In 2017, a mere 2.2 percent of all venture capital (VC) funding in the U.S. went to companies founded solely by women, according to PitchBook. That’s up from 2016, when female founders raised just $1.4 billion—or 1.9 percent of total VC funding.
But get this: Plenty of data shows that startups led by women outperform their male-founded counterparts. They grow faster and produce more revenue, Bumble reported.
It will come as no surprise that VC investments in businesses founded by women of color fared far worse. For instance, black women—the most educated and most entrepreneurial demographic in the U.S.—received 0.2 percent of all VC funding last year. Rates are unreported for Native female-led startups.
“The gender gap in venture capital is staggering, particularly for women founders of color. With an 85 percent female workforce, we want to be a part of the solution,” tech company Bumble, creators of the popular dating app, announced Wednesday.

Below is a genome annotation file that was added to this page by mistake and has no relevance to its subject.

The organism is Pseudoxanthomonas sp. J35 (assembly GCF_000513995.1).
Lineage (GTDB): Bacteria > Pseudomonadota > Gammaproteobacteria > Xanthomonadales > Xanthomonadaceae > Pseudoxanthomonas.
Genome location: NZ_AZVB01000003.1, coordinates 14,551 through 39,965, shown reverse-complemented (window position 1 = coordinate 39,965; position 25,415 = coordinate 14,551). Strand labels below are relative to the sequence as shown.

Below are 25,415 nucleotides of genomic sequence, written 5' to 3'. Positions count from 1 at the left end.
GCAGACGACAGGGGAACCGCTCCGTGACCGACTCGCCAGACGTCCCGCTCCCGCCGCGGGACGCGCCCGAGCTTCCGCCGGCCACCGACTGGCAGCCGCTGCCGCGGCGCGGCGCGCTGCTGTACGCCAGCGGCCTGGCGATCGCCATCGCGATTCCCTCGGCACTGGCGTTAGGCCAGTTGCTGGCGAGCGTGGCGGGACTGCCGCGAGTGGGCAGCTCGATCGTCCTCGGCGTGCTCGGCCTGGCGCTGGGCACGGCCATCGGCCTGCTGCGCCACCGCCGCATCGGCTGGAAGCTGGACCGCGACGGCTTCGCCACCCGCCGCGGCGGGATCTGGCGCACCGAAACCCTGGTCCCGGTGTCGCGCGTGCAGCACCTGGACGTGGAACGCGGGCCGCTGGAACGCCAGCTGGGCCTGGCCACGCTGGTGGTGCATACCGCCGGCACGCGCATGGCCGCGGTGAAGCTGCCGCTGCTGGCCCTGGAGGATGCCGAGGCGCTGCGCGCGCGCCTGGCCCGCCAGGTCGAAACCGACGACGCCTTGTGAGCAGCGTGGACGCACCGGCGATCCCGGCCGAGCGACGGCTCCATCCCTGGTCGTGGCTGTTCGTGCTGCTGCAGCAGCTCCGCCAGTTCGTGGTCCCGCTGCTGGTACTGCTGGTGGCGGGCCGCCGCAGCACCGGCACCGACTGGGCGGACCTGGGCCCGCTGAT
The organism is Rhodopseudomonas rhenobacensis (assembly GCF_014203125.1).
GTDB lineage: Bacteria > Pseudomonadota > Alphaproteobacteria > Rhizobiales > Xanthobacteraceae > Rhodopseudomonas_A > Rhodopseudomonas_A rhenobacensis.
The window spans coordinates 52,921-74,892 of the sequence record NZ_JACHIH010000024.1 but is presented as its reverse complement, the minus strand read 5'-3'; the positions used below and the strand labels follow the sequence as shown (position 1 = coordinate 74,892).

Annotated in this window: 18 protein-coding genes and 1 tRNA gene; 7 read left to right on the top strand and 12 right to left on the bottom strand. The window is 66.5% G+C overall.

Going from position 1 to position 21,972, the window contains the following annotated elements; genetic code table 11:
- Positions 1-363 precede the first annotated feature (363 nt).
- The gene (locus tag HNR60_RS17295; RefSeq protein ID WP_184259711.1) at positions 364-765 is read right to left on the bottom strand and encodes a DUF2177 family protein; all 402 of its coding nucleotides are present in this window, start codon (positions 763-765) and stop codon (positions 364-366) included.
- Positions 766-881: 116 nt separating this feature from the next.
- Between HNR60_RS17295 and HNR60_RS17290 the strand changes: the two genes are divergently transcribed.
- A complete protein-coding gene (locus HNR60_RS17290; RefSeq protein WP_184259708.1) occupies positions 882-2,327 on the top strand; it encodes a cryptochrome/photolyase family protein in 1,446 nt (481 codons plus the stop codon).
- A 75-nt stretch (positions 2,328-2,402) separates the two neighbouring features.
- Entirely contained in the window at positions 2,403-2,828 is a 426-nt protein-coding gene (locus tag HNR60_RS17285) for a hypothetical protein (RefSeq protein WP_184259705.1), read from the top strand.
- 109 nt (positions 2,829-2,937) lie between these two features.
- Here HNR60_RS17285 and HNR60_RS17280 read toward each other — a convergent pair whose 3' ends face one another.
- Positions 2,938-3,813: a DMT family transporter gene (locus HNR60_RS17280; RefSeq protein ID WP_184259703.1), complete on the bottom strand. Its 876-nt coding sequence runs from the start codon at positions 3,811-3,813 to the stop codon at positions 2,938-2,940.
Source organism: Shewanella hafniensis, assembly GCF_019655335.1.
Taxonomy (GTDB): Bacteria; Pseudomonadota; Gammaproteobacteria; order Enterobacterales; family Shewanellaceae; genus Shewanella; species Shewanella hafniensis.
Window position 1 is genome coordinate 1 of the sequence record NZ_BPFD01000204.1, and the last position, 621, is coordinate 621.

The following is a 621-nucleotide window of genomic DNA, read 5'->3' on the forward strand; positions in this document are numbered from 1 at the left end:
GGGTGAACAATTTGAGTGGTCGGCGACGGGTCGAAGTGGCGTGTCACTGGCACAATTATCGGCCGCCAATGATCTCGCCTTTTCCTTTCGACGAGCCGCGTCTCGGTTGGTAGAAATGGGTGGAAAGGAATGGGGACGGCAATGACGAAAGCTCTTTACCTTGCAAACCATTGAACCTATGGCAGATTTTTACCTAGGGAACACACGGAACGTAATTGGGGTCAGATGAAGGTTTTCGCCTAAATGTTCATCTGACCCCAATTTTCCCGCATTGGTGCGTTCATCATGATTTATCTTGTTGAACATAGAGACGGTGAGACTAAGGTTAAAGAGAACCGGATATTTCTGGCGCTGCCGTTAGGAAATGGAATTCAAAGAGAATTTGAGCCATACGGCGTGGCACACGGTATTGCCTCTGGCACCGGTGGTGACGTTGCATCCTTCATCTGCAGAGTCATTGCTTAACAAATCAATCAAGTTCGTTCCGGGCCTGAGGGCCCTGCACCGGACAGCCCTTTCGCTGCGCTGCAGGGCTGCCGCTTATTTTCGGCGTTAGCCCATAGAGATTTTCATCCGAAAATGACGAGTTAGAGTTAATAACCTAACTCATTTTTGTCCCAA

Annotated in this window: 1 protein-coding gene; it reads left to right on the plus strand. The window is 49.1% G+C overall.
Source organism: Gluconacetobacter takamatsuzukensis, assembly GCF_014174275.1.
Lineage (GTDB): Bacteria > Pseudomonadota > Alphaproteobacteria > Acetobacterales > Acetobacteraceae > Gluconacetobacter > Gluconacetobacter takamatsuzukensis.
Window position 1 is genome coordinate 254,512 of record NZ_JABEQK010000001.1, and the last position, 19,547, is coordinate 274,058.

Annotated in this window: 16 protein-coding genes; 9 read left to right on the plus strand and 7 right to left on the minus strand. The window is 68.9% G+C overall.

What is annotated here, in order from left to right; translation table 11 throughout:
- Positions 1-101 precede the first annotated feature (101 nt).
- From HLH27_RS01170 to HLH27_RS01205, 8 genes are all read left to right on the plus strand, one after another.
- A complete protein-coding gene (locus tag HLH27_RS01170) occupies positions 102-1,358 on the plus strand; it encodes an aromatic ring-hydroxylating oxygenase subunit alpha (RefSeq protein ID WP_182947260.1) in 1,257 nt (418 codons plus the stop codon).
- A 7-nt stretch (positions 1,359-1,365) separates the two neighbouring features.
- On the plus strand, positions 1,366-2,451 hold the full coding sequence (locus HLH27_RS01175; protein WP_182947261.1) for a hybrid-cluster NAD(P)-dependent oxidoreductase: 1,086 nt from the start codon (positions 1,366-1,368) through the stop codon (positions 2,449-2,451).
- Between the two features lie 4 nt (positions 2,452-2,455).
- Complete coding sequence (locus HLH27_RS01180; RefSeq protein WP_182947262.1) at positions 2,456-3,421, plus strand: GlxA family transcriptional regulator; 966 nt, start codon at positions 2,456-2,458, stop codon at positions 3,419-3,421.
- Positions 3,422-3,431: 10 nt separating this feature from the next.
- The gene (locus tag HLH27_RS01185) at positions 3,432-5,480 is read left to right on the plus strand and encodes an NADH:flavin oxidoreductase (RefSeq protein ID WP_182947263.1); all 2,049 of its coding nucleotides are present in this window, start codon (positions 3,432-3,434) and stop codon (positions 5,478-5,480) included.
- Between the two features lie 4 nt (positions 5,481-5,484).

The newly formed Bumble Fund will focus on early-stage investments for female-founded, female-led businesses, with a focus on racial diversity. The company is investing between $5,000 to $250,000 in each company, honing in on those dedicated to serving women. So far, the fund has committed more than $1 million, Forbes reported.
“We’re launching Bumble Fund to invest in women ignored by the establishment. We’re promising businesses and founders support,” Bumble stated.
Sarah Jones Simmer, Bumble’s COO who will be leading the VC fund, told Forbes: “We want to give more than capital. We are in a privileged position of having built a legacy of experience over the last four years. And so much of what we are tackling is what other founders are facing on a day-to-day basis.”
Bumble—founded by Whitney Wolfe Herd in September 2014 with equality in mind—has invested in two female-focused investment funds: Female Founders Fund and Cleo Capital. Bumble, which was valued by Forbes in July at about $1 billion, has also committed money to BeautyCon, Mahmee and Sofia Los Angeles.
Within Indian Country, Gabrielle Scrimshaw, a member of the Hatchet Lake First Nation and recent Harvard Kennedy graduate, aims to start an investment firm for tribal businesses, First Nations businesses and indigenous entrepreneurs. Learn more about her vision here.